European governments were struggling last night to prevent the financial crisis from exploding into a political crisis that could shake the foundations of the European Union.
After a day of cacophony, confusion and market collapse, the French President, Nicolas Sarkozy, made a solemn appearance on the steps of the Elysée Palace to declare that EU countries were "united and determined" to rescue Europe's tottering banking system.
The declaration – two days after Europe's Big Four had given similar assurances – was intended to calm market fears that the EU was too divided, and too weak institutionally, to cope with the most serious financial crisis in its half century of existence.
M. Sarkozy, who holds the EU presidency until the end of the year, said: "Not a single saver in any bank in any of our countries has suffered any loss. We will continue to take all necessary measures to protect the [banking] system and private depositors ... in close co-ordination and co-operation between governments."
Despite M. Sarkozy's assurances, it is clear that relations between European leaders are severely strained, not least between Paris and Berlin, long the political spine of the EU. Yesterday's statement – agreed by all 27 governments – was intended to put an end to a day of muddle and recriminations, generated, in part, by a German government declaration on Sunday that the country's €1 trillion of private bank deposits would be "guaranteed". That pledge caught other EU governments unawares and appeared to trample on the pledge of European co-operation given at a Paris mini-summit of the French, British, German and Italian leaders on Saturday.
Berlin tried – rather belatedly – to clear up the confusion yesterday afternoon. The German finance minister, Peer Steinbrück, said that Sunday's statement was a "political" promise to the German people, not the announcement of a formal, legal guarantee, which might hoover savings from banks in other countries. As such, German officials said, it was little different from the British government's frequent promise that it would take "all possible measures" to protect savers or M. Sarkozy's pledge last week that French private savers would not lose "a single euro".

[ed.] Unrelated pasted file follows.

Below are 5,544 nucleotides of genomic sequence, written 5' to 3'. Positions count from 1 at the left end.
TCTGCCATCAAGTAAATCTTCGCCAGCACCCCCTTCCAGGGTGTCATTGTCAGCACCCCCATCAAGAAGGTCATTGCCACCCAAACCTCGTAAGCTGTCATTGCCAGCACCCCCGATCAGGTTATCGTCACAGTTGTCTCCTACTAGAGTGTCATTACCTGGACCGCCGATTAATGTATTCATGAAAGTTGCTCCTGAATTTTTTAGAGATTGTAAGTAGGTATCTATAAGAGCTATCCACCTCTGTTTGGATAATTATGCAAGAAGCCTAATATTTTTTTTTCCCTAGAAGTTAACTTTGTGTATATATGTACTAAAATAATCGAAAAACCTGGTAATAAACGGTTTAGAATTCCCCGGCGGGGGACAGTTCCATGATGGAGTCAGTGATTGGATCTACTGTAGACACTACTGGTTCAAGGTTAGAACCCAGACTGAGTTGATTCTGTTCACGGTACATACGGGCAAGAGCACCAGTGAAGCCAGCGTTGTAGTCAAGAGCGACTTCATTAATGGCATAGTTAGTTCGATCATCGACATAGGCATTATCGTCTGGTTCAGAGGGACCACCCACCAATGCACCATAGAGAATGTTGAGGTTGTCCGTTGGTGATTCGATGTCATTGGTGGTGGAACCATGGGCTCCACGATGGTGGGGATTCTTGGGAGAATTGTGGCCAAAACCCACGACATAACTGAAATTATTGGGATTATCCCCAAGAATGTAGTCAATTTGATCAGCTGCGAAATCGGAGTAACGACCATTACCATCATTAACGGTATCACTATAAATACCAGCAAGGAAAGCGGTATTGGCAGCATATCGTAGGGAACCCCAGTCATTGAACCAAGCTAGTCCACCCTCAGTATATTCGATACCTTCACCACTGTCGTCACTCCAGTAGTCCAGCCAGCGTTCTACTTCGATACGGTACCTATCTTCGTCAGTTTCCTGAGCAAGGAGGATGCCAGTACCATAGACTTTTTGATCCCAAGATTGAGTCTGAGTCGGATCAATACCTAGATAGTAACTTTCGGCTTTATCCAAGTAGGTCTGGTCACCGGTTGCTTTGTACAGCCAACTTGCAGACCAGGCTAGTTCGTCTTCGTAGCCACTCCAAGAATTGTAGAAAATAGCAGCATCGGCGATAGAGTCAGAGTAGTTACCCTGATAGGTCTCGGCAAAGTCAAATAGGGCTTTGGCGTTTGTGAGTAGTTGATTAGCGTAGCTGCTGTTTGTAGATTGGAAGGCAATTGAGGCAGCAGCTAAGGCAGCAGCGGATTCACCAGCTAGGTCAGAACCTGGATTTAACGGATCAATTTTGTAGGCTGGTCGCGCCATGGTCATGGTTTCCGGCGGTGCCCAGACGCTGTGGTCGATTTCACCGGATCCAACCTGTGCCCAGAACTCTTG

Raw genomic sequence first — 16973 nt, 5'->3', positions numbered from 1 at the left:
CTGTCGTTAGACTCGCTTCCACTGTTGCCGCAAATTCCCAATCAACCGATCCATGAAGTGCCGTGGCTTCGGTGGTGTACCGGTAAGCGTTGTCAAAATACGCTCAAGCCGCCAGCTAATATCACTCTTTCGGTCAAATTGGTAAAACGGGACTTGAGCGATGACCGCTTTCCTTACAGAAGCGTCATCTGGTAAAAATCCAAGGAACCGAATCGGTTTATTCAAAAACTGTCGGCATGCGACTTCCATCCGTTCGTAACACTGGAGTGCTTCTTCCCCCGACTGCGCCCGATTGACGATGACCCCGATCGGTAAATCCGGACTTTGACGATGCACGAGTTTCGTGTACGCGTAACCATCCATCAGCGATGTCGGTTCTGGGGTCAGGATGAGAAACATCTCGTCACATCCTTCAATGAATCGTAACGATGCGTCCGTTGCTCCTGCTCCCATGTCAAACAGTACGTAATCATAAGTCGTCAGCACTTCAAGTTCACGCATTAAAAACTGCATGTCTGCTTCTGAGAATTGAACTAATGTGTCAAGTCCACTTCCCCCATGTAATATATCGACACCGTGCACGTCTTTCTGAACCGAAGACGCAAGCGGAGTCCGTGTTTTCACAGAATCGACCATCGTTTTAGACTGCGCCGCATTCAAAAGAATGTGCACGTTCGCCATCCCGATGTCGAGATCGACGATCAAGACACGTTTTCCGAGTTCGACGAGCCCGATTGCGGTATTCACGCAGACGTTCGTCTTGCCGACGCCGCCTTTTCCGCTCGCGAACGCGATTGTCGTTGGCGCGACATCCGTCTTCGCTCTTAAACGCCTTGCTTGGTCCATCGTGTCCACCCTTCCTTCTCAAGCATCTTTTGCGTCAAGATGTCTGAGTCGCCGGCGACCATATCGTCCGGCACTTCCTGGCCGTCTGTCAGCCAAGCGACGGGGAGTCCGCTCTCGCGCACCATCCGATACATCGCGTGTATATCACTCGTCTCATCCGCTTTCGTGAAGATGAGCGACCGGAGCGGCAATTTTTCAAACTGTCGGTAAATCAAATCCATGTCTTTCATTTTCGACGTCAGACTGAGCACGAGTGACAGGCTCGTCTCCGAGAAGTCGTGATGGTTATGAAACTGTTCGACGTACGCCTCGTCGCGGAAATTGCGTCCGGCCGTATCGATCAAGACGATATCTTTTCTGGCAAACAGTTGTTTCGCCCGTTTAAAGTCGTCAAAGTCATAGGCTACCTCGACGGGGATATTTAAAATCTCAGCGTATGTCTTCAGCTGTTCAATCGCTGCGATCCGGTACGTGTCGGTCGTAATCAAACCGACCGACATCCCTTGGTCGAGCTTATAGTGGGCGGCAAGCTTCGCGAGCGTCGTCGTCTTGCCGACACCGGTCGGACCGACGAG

Berlin said that this "political" guarantee to savers should not be compared to Ireland's much-criticised decision to guarantee all the liabilities of its six main banks for two years. The European Commission, which is challenging the Irish move, said later that it saw nothing wrong in Berlin's "promise".
Nonetheless, similar guarantees were issued by a succession of other EU governments yesterday – including Sweden, Austria, Denmark and Portugal – to prevent savers from flocking to German, or Irish, banks.
The muddle illustrates the mutual suspicions of EU governments as they struggle to deal with the panic spreading across the Atlantic through European financial institutions. Washington, with one government and one political system, found it difficult enough to cope with the global credit crisis. The EU has a single currency and single market but 27 governments and no overall system of banking supervision or economic governance.
Some financial experts suggested yesterday that the very existence of the euro might come under severe strain in coming days and weeks. Although this is probably exaggerated, European governments are paying the price for creating a single currency without the institutions or regulatory system to manage a single economy .
Sylvester Eijffinger, of Tilburg University, a monetary adviser to the European Parliament, said: "This is a wake-up call. First we had economic integration, then we had monetary integration. But we never developed the parallel political and regulatory integration that would allow us to face a crisis like the one we are facing today."